Problem, Solution and Plan Implementation
The supportiveness and safety of the classroom environment is crucial in the development of students and their academic success. Classroom safety is usually compromised by harassment and bullying that is affecting over a quarter of the schools offering middle and high school education. Steffgen, Recchia, and Viechtbauer (2013) states that statistics indicate 25 percent of students hitting and fighting against themselves at school. Coupled up with physical injuries, the victims of such violent acts risk emotional health problems, and poor academic achievement. Any school goer can be a victim of harassment and bullying and Schneider, O'donnell, Stueve, and Coulter (2012) mentions that students with disabilities, and African Americans are the more likely victims. It is essential to eradicate fights at school to enable each learner to receive a hundred percent of the instructions in the classroom for more comprehensive social and academic development.
- Have a clear definition of violence
- Look for warning signs
- Set clear rules and expectations
- Reward positive behaviour
- Engage parents
- Deal with violent incidents
Implementation Plan Summary
25 percent of the students hit and fight among themselves. This interferes with the learning of the whole class. It creates a toxic climate that obstructs the teacher in making her lessons because solving conflicts ultimately ends up consuming a lot of their time.
Specific and Measurable Goals
- To ensure that the classroom environment is safe and free from violence by a hundred percent.
- To increase learners' interest and improve classroom attendance by elimination school violence which is a cause of class truancy.
- Improve learners test scores by creating an enabling environment that accommodates relative and social learning.
- Improve learner's emotional health through school violence eradication.
Steps to Take
This inquiry identifies two critical steps in the eradication of violence at school.
The first step in controlling violence at school is knowing the risk factors that can lead to a violent situation. According to Carrell and Hoekstra (2011) predicting trouble can stop disputes before they happen. This means that students have to be watched all day long attempting to detect the behavioral changes and the indicators for tension. For instance, lunchtime conversations growing louder or a student hurdling in a specific corner can signal of violent abuse. In detecting these signals, educators ought to be careful and avoid indiscriminate profiling. A child might fit descriptions of violent person though never violent in any way.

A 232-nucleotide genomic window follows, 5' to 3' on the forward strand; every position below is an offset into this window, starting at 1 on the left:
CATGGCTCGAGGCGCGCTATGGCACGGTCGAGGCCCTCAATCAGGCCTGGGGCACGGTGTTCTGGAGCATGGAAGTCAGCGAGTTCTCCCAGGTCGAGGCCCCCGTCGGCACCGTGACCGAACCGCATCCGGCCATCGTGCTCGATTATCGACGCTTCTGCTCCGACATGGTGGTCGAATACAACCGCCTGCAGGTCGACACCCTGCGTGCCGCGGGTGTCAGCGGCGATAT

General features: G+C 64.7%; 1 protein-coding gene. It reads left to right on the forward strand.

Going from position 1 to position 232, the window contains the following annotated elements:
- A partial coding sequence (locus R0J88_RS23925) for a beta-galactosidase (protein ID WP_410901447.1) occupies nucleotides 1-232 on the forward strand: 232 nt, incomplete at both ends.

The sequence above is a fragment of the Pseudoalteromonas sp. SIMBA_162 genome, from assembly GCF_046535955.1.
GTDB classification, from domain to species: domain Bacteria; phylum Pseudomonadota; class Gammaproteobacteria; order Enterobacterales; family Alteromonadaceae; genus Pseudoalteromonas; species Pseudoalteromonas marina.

The other step in violence eradication is a crisis response that as part of the teachers training requires educators to create a positive environment. Melhuish, et al. (2008) identifies a peaceful school environment to be a tool to calm defiant students naturally. While this cannot work for all learners, some approvable methods are applicable. Educators can remove agitated learners from class and direct their attention to other activities. Teachers can approach defiant students without invading their privacy or trying to instill authority on them. Use of non-verbal cues can be helpful as well. This can help control violence at school.
If the proposed steps are initiated in the reduction of violence in school, this inquiry identifies several positive outcomes.
Provided that lack of safe environment in school is the number one cause of truancy, it is expected that this will reduce and improve class attendance.
The psychological health issues relating to violence at school can equally reduce with the safe environment.
Ultimately, the inquiry identifies improved classroom and test performance as a result of the enabling environment.
Connection to NAEYC standards
This inquiry identifies some connection to the NAEYC standards as follows.
Igniting the learner's interest by creating a safe and engaging learning environment.
Encouraging learner's growth through by increasing their school attendance.
Carrell, S. E., & Hoekstra, M. L. (2011). Externalities in the classroom: How children exposed to domestic violence affect everyone's kids. American Economic Journa. Applied Economics, 2(1), 211-28.
Melhuish, E. C., Phan, M. B., Sylva, K., Sammons, P., SirajBlatchford, I., & Taggart, B. (2008). Effects of the home learning environment and preschool center experience upon literacy and numeracy development in early primary school. Journal of Social Is, 95-114.
Schneider, S. K., O'donnell, L., Stueve, A., & Coulter, R. W. (2012). Cyberbullying, school bullying, and psychological distress: A regional census of high school students. American journal of public health, 102(1), 171-177.
Steffgen, G., Recchia, S., & Viechtbauer, W. (2013). The link between school climate and violence in school: A meta-analytic review. Aggression and violent behavior, 18(2), 300-309.
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